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Religious Life in an American Prison

Tuesday, August 13, 2013

Four inmates—two Christian and two Muslim men from South Philadelphia—are serving life sentences at Pennsylvania’s maximum-security Graterford Prison, and all of them work in Graterford’s chapel. Joshua Dubler tells the story of one week in the prison chapel, and talks about the many uses prisoners make of their religions. He’s the author of Down in the Chapel: Religious Life in an American Prison.

Guests:

Joshua Dubler

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Comments [2]

jennifer from New Jersey

Christians get so uppity about their faith, and I say this as a former Christian. They act as though they invented God, good citizenship, compassion, and social justice. Seeing this attitude among prison officials is particularly offensive, seeing as how it's one place where you'd like very much to see people focus on spirituality as a step toward understanding their crime and repenting it. If someone wants to pray, let them pray and support them as Americans should be supported, with freedom to practice their faith as they see fit.

I'm not a Wiccan, but my Scottish aunt's family had a "pagan" branch--as they put it, "when the Christians came through Scotland, our family never converted." to my understanding, Wiccan is a religion of the indigenous peoples of Europe. Do we keep Native Americans from their religious observance in prison?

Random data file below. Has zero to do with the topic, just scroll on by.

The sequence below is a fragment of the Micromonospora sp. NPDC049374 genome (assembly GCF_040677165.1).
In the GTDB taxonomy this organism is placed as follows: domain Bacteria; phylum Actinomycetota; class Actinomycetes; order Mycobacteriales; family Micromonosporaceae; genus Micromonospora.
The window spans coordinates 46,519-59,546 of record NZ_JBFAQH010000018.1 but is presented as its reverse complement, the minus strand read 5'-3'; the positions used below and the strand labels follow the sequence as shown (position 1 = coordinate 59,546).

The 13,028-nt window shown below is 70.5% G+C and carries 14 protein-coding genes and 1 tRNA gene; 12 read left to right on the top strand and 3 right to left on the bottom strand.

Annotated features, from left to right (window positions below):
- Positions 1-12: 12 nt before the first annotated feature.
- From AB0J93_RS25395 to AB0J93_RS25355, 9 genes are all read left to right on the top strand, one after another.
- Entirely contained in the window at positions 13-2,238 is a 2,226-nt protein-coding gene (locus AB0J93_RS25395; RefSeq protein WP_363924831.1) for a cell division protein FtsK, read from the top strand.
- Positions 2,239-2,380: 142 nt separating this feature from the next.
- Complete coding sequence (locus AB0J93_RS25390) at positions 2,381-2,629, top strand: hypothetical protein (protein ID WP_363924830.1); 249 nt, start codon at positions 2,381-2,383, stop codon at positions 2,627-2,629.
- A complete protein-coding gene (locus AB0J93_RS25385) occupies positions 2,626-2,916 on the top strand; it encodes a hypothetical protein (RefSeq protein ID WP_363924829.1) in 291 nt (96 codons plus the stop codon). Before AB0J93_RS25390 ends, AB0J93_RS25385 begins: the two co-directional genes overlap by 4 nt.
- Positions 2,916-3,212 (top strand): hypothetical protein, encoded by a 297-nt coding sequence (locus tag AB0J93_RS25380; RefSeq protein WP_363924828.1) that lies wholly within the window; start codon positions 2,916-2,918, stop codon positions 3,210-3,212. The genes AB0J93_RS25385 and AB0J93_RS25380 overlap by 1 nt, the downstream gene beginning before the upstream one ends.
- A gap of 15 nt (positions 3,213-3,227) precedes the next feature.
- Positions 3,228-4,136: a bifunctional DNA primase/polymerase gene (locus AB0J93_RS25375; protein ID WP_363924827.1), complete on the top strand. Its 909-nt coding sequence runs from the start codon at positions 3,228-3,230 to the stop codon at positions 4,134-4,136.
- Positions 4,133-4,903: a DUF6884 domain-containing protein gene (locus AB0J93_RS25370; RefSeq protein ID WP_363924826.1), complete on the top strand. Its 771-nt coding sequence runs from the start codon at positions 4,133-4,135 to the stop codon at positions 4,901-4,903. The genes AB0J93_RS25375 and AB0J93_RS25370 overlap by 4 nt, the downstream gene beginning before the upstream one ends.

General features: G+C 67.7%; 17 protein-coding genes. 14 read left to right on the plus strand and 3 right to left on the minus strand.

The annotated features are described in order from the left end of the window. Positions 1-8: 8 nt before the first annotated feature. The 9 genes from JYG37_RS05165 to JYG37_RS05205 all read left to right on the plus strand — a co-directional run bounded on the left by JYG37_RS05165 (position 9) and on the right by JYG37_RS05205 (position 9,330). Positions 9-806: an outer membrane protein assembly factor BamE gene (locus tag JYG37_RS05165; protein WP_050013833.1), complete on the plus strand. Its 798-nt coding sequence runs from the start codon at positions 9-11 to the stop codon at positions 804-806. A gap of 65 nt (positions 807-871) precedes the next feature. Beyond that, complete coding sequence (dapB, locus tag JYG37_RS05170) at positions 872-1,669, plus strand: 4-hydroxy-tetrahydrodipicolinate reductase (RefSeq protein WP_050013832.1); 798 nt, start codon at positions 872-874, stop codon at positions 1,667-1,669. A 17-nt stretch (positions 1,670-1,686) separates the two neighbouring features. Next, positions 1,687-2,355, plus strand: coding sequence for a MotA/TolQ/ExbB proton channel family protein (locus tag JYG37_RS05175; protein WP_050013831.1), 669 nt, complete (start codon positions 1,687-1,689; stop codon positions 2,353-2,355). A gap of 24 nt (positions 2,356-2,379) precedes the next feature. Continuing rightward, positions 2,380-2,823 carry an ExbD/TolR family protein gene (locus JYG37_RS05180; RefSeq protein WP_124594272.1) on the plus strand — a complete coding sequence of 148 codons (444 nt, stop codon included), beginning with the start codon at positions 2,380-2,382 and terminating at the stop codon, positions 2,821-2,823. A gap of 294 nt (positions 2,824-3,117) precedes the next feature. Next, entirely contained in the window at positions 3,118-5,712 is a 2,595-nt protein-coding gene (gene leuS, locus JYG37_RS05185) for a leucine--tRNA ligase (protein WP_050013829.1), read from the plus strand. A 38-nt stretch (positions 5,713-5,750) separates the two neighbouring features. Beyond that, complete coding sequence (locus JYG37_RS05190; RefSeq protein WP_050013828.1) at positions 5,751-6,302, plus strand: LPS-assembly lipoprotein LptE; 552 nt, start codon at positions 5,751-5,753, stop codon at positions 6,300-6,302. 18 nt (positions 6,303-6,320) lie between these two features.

Aug. 13 2013 01:01 PM
Ed from Larchmont

Cardinal Dolan visits prisons three times a year, the last time he described it he said that many prisoners there are contrite, penitent, and very devout. He said that in March out of 550 inmmates 100 or 125 were at the Mass. They have used their time to grow in virtue and faith.

Prison ministries, many led by the late, Charles Colson, are doing wonderful work. It reminds one of the meaning of the word 'penitentiary'.

Aug. 13 2013 06:00 AM

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